Passion is critical to success, but it has to be focused passion. Just because you are passionate about life and living, doesn't mean you will be a rocket scientist. But, if you are passionate about space, astronomy, and spend your time learning everything you can about space flight, physics, etc., then you'll have a much better chance of becoming one.
You passion must be harnessed and focused on what you truly, truly want, and you'll have a much better chance of getting it. The Wrights just wanted to fly. They weren't concerned with being the first or getting all the glory -which is why they went to an obscure beach in the Carolinas away from all of the dignitaries and high society to attempt their flights.
As mentioned above, the Wrights had spent a better part of their lives learning to fly and account for all of the variables that must be mastered to fly. In short, the paid their dues seeking out and figuring out the knowledge needed to be successful.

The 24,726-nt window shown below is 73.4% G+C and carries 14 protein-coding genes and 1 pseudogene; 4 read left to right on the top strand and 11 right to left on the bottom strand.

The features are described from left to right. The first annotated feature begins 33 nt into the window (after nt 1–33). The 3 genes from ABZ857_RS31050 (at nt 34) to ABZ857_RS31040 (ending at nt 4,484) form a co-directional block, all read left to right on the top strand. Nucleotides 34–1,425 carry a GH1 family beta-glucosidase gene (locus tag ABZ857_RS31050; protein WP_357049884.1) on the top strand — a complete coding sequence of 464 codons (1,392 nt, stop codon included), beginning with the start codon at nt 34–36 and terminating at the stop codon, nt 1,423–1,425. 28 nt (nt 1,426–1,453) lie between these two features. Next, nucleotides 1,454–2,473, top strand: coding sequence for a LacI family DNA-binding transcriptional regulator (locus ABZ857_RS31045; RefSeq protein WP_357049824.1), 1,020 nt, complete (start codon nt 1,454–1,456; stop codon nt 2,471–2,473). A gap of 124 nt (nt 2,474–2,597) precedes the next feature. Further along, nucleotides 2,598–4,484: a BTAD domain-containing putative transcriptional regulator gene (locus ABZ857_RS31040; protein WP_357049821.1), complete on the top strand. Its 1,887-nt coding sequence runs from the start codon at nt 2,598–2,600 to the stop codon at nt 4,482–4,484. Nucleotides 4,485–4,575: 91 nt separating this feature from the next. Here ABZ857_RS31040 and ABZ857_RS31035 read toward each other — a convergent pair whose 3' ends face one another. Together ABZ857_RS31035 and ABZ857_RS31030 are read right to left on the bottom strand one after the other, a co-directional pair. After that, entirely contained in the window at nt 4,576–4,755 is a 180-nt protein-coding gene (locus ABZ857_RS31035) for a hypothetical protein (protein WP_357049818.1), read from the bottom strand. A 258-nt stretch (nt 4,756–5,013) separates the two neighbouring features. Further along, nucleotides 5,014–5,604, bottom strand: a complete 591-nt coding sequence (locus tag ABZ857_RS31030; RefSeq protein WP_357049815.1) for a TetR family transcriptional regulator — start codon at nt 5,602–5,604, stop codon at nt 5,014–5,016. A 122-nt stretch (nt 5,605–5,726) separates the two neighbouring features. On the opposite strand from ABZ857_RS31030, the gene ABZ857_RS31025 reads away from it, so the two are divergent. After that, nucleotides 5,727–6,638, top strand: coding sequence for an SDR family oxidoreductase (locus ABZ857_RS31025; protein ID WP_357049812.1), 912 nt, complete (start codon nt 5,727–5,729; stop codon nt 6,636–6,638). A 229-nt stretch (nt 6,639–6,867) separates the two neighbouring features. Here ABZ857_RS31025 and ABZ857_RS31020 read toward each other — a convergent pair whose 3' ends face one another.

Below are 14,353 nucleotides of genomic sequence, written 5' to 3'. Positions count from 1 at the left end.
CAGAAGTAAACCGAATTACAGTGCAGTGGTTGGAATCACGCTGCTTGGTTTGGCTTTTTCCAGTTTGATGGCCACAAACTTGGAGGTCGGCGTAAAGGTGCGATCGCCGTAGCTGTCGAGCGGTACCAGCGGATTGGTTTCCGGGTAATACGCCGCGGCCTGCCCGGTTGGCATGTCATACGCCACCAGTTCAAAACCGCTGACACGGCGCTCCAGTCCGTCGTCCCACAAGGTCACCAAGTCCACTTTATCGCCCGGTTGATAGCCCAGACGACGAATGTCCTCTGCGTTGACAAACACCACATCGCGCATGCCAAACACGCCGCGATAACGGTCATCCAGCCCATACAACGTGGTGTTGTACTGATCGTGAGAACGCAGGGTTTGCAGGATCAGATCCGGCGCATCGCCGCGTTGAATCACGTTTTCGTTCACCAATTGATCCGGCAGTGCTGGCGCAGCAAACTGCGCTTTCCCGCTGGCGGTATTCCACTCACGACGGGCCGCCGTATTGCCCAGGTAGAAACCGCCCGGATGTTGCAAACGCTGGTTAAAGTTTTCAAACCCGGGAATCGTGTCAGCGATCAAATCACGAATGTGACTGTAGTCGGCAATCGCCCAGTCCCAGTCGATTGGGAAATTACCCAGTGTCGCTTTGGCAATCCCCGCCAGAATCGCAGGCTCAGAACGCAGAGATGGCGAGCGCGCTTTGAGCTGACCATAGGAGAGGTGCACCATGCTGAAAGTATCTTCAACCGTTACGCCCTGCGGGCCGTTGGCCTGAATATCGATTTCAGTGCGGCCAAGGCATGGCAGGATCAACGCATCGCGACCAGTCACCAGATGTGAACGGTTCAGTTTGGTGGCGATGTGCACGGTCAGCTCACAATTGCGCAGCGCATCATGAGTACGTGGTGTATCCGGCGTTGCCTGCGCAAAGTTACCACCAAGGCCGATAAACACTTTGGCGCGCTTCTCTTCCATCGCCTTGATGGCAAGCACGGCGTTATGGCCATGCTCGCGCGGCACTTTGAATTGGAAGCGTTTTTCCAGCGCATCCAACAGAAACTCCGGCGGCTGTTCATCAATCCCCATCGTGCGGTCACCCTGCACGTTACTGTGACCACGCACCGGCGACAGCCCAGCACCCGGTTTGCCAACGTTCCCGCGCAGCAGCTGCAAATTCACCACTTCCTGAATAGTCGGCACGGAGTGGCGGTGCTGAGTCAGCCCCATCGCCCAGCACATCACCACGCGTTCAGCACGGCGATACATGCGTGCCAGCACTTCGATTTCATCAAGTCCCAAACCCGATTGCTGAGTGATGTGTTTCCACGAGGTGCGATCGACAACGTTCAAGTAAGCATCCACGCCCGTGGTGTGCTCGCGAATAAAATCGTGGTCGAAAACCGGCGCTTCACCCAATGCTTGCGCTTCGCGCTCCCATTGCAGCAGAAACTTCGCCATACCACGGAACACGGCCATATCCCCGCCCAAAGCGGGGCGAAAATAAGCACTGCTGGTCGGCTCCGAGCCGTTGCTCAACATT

Langley, flush with cash, hired others to build things for him and depended on them to make it successful. He had an interest in what was happening, but not an active interest in understanding how everything was coming together and how to really make it work. This was evidenced by his lack of flying knowledge and understanding of how to create the right plane to fit his engine.
Knowledge is power and along with your passion, you must seek to learn "what you do not know," so that you can grow and reach the levels you aspire to. Most people, go through life with their brakes on, never seeking knowledge past their education or their immediate job or role. The secret of those that are consistently successful is that they are life-long learners and know that their education never stops. They seek knowledge and to understand what they do not know on a daily basis...looking for that breakthrough. The one little piece of information or detail that can set them apart.
And that is all it takes. Olympic races are won by 1/100th of second. The game of success is won that way as well.
Take the Right Action